cups water. Remember a standard cup is only 8 ounces, or roughly half a
mugfull.

James M Thaxton wrote:
I've read a few things saying that for each level you fill your water
reservoir up to i.e.. 1-12, that's how many even tablespoons of grinds your
supposed to use. With the addition of cold water, but every time I do this,
my coffee seems to be either too dark or just bitter tasting. The brands
I've used are Folgers, Maxwell House and 8 'o clock coffees. Are these just
cheap coffees with bitter tastes, or is the grind measurements off scale?
Let me know...Sincerely 'wake up coffee' freak




  #6 (permalink)   Report Post  
Old 13-01-2004, 07:15 PM
 
Posts: n/a
Default How to make the perfect cup of coffee (drip method) ?

In rec.food.drink.coffee, anon wrote:
That's too much coffee...the basic formula is one tablespoon coffee per 2
cups water. Remember a standard cup is only 8 ounces, or roughly half a
mugfull.


The standard is two tablespoons per 6 ounces of water.

--
....I'm an air-conditioned gypsy...

- The Who
  #7 (permalink)   Report Post  
Old 13-01-2004, 07:15 PM
 
Posts: n/a
Default How to make the perfect cup of coffee (drip method) ?

In rec.food.drink.coffee, anon wrote:
That's too much coffee...the basic formula is one tablespoon coffee per 2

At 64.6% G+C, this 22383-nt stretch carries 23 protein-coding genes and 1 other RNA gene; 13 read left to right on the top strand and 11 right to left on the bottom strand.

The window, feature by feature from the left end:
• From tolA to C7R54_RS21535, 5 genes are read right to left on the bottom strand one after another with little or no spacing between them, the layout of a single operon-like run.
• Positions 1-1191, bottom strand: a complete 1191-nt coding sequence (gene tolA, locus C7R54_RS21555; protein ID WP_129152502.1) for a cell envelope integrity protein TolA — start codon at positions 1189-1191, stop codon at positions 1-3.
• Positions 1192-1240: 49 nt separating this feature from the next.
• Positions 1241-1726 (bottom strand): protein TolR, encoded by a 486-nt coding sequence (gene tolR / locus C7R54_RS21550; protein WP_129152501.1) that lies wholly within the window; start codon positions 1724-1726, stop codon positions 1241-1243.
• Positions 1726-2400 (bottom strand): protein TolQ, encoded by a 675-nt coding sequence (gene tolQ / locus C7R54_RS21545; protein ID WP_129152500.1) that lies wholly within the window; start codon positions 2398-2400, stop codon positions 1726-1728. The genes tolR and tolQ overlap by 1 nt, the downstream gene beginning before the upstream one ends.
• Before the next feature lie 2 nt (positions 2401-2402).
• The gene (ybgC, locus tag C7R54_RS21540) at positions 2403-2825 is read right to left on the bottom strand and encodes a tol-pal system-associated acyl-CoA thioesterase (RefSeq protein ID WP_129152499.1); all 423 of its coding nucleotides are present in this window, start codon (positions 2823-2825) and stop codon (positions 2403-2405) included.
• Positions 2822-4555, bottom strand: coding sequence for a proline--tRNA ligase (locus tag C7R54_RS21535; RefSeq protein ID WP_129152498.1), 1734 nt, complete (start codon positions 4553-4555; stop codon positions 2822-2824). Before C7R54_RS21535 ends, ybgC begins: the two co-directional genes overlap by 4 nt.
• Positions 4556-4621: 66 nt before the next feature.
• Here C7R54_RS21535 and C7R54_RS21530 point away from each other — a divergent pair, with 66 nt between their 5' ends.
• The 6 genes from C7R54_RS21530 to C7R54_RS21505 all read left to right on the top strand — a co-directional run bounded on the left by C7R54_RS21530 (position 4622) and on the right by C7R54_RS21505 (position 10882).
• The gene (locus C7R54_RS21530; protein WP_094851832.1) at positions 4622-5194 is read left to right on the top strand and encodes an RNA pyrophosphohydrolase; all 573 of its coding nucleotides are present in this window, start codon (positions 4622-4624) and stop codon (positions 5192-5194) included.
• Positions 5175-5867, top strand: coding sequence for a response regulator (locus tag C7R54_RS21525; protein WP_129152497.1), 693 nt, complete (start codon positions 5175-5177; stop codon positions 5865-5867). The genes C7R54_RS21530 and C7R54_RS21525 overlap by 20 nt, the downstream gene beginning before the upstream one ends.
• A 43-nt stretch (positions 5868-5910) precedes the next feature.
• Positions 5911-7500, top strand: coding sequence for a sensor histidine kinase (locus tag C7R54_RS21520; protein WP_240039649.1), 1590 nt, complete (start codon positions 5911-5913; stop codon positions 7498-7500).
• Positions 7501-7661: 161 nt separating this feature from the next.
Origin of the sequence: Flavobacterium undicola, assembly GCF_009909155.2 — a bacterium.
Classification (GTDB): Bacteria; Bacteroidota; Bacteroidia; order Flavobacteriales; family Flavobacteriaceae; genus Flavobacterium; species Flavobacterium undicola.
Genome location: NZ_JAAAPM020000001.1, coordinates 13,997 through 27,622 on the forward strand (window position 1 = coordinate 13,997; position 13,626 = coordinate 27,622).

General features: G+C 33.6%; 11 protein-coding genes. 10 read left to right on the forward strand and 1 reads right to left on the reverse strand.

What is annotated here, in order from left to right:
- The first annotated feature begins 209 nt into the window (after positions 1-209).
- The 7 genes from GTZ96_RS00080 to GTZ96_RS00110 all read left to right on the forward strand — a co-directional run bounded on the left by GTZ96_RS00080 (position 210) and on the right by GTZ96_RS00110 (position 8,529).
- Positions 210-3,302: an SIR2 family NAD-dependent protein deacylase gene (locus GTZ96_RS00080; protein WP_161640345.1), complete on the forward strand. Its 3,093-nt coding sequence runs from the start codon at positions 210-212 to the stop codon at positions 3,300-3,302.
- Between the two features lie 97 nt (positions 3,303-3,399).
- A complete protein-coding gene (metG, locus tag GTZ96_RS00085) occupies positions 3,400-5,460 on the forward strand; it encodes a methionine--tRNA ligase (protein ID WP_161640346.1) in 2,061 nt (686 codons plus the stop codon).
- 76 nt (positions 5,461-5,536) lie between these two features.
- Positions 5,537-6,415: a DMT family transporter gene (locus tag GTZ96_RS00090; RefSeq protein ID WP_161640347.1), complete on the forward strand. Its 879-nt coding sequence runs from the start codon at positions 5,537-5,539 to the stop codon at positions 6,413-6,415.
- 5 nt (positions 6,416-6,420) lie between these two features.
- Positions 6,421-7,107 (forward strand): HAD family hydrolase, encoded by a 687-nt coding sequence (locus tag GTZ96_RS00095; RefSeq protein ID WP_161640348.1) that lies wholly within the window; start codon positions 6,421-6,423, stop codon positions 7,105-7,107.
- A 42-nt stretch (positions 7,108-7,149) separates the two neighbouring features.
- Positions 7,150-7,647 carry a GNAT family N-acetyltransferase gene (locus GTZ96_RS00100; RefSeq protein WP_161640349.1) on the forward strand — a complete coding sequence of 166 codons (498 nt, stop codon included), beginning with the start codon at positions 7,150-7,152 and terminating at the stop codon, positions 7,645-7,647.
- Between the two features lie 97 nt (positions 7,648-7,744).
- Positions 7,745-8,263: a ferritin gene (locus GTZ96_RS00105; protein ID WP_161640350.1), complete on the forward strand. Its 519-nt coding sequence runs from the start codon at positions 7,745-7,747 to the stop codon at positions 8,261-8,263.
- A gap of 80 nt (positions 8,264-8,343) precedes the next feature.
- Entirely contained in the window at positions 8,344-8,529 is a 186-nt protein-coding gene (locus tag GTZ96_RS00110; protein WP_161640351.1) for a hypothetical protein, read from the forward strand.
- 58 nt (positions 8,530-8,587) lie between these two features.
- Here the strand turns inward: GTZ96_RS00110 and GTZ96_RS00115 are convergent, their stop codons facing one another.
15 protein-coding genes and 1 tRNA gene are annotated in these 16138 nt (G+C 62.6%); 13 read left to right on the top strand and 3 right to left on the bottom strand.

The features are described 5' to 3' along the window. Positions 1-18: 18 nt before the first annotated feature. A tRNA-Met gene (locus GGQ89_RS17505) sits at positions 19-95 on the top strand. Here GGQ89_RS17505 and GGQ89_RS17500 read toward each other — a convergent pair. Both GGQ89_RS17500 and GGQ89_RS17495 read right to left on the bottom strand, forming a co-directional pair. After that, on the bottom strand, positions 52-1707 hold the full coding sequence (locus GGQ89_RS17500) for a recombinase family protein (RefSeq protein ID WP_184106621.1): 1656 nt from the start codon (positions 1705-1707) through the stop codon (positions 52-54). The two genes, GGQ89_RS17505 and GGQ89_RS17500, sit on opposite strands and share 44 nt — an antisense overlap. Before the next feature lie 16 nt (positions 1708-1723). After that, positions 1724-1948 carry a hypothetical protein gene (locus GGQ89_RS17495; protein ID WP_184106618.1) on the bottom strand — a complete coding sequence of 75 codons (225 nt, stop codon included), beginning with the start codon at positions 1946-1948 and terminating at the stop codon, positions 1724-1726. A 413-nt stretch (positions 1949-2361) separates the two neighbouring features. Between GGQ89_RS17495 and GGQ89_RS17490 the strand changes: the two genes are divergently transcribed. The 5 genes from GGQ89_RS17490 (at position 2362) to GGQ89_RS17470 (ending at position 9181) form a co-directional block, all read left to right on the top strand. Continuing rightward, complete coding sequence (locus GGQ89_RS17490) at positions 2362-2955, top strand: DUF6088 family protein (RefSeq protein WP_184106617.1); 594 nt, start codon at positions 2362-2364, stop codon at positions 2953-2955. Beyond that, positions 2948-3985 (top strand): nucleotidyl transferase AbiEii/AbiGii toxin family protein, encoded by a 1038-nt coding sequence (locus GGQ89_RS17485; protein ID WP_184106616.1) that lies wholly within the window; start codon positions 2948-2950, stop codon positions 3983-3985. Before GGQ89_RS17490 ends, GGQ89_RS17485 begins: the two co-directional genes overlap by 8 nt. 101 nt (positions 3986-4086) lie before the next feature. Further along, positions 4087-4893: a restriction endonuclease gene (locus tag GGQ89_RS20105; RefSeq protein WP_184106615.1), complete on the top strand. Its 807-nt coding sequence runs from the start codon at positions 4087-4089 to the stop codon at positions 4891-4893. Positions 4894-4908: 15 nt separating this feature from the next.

cups water. Remember a standard cup is only 8 ounces, or roughly half a
mugfull.


The standard is two tablespoons per 6 ounces of water.

--
....I'm an air-conditioned gypsy...

- The Who
  #8 (permalink)   Report Post  
Old 14-01-2004, 04:03 PM
Ted Harris
 
Posts: n/a
Default How to make the perfect cup of coffee (drip method) ?

With all respect there is no real standard it varies by coffee maker ....
generally speaking two tablespoons per 6 oz. is in the ballpark but some makers
call for half of that and it also varies according to the grind.

Basically, you need to experiment and see what works best for your machine and
grind.
Ted Harris
Resource Strategy
Henniker, New Hampshire
  #9 (permalink)   Report Post  
Old 14-01-2004, 04:03 PM
Ted Harris
 
Posts: n/a
Default How to make the perfect cup of coffee (drip method) ?

With all respect there is no real standard it varies by coffee maker ....
generally speaking two tablespoons per 6 oz. is in the ballpark but some makers
call for half of that and it also varies according to the grind.

Basically, you need to experiment and see what works best for your machine and
grind.
Ted Harris
Resource Strategy
Henniker, New Hampshire


Powered by vBulletin® Copyright ©2000 - 2022, Jelsoft Enterprises Ltd.
Copyright 2004-2022 FoodBanter.com.
The comments are property of their posters.
 

About Us

"It's about Food and drink"

 

Copyright © 2017